Structural reform is needed so the Union can operate efficiently and better serve the student body as a whole, says Adam Sloan
Next week the student body will have the opportunity to vote on proposals put forward by the SU for a new Union constitution. The new structure will result in a cull of executive positions and the introduction of a new Union ‘Senate’, the hope being more streamlined decision making and a more efficiently run Union.
Some of those opposed to the changes put forward have launched a campaign encouraging students to vote against the new structuring, claiming that the removal of liberation officers, such as women’s, LGBT, racial equality and access, from the executive will reduce representation.
It seems to me however as though they need not worry. Under the new system decision making processes will be far more streamlined and effective, allowing the Union to achieve more on a day-to-day basis, while not reducing student representation.
Currently, 54 members sit on the Union executive committee. When you consider that the UK cabinet, who have the job of proposing and executing policy on a national scale, has only 26 members, one can only imagine the difficulty of co-ordinating a body as large as the current SU executive. When you take this into consideration, there appears to me to be no point in having all of these positions on the executive committee if the decision making structure is so inefficient that nothing gets done.
Removed from the executive will be the seven college JCR chairs. I can see a number of reasons why they should not automatically have seats on the executive. Firstly, they are elected by only a small portion of the university student body and charged with the role of administering their college. Having JCR chairs serve on the executive committee would be like having the mayor of York serve in the cabinet at Downing Street. Secondly, we saw from the hilarity that was the JCR hustings that these positions aren’t always decided on a rational basis, are you sure you feel comfortable with every JCR chair being involved in the everyday running of the Students’ Union?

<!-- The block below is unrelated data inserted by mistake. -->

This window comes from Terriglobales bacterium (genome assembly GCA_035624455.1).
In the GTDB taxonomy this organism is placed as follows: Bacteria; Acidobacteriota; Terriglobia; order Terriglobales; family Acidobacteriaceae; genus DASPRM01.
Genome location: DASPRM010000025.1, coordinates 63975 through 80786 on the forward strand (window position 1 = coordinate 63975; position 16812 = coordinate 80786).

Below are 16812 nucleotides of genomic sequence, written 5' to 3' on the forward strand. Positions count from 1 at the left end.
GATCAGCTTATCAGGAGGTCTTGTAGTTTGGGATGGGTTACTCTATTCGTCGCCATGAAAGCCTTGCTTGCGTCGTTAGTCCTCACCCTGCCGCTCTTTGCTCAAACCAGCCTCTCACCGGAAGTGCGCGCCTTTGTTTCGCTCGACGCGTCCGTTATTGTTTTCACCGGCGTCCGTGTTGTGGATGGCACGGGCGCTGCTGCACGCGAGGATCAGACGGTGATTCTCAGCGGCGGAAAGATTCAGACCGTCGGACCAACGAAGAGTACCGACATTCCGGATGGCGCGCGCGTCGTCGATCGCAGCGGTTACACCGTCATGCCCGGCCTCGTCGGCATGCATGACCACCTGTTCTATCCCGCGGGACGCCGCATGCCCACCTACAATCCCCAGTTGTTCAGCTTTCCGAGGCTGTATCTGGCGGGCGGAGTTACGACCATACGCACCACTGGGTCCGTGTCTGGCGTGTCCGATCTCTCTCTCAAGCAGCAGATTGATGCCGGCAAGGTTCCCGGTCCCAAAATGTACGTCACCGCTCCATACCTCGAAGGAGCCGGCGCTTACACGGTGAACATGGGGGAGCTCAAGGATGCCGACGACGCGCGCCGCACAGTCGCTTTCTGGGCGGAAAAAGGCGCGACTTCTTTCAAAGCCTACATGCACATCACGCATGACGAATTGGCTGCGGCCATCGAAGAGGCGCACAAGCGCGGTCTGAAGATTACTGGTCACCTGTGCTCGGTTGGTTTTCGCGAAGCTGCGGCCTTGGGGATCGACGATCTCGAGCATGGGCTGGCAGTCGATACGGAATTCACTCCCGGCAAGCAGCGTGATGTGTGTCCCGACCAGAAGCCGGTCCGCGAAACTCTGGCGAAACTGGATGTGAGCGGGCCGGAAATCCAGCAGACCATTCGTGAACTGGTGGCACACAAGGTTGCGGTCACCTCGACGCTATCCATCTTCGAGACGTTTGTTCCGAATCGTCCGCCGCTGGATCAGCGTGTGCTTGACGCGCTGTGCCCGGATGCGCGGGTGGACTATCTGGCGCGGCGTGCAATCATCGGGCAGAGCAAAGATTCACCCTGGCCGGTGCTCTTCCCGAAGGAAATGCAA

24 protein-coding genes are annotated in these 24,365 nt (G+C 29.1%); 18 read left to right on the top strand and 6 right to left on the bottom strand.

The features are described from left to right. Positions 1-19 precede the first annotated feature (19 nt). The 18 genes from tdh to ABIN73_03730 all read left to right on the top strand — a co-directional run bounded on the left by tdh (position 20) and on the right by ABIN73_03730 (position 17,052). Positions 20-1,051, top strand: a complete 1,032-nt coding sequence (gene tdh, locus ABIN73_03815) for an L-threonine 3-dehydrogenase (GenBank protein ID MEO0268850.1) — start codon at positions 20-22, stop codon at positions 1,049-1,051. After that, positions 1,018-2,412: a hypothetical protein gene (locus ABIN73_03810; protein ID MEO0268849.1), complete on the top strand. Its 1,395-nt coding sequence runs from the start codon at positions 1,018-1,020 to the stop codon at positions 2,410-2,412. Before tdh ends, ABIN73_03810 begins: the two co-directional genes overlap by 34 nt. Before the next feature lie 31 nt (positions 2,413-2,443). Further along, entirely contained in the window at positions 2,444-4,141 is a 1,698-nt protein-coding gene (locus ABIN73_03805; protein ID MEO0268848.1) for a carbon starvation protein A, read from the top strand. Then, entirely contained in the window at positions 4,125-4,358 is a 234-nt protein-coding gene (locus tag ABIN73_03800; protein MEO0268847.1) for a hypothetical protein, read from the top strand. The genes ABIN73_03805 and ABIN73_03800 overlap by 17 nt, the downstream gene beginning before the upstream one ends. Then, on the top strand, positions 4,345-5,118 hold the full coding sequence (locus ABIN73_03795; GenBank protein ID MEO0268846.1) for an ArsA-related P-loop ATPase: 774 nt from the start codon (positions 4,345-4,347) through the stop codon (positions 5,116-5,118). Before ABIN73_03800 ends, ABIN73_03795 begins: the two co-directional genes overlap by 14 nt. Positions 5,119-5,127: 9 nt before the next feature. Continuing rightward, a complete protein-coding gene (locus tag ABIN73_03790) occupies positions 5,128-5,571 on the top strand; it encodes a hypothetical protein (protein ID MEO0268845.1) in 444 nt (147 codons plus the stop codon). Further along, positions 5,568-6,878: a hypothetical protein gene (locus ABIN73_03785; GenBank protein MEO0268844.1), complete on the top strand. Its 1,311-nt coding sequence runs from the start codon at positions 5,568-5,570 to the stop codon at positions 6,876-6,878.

The Union Senate will comprise of the proposed 11 member executive, as well as the liberation officers, JCR chairs and numerous SU affiliates, as well as five ‘ordinary members’. The executive will thus be hugely outnumbered in the Senate, so there can thus be no accusations that they will be able to dominate the body. It will be the Senate that takes the decisions directing the actions of the executive. In days of such chronic student apathy, the Senate will act as an independent representative body providing a good, new means of holding officers to account.
A new sabbatical position will also be introduced with the role of looking after “societies and communications”. Considering the overwhelming number of student societies, a full-time co-ordinator has to be seen as a positive step. Permanent support for the societies will serve to increase the quality of activities that are offered and make the organisations run far more effectively.
Cynics might say that all this is merely an effort from the current administration to stamp their legacy into the university history books. Whether or not this is a motivation behind the timing of the proposed reforms, they seem to be clearly for the better, providing a far more efficient and effective management structure which will better serve all students of the university.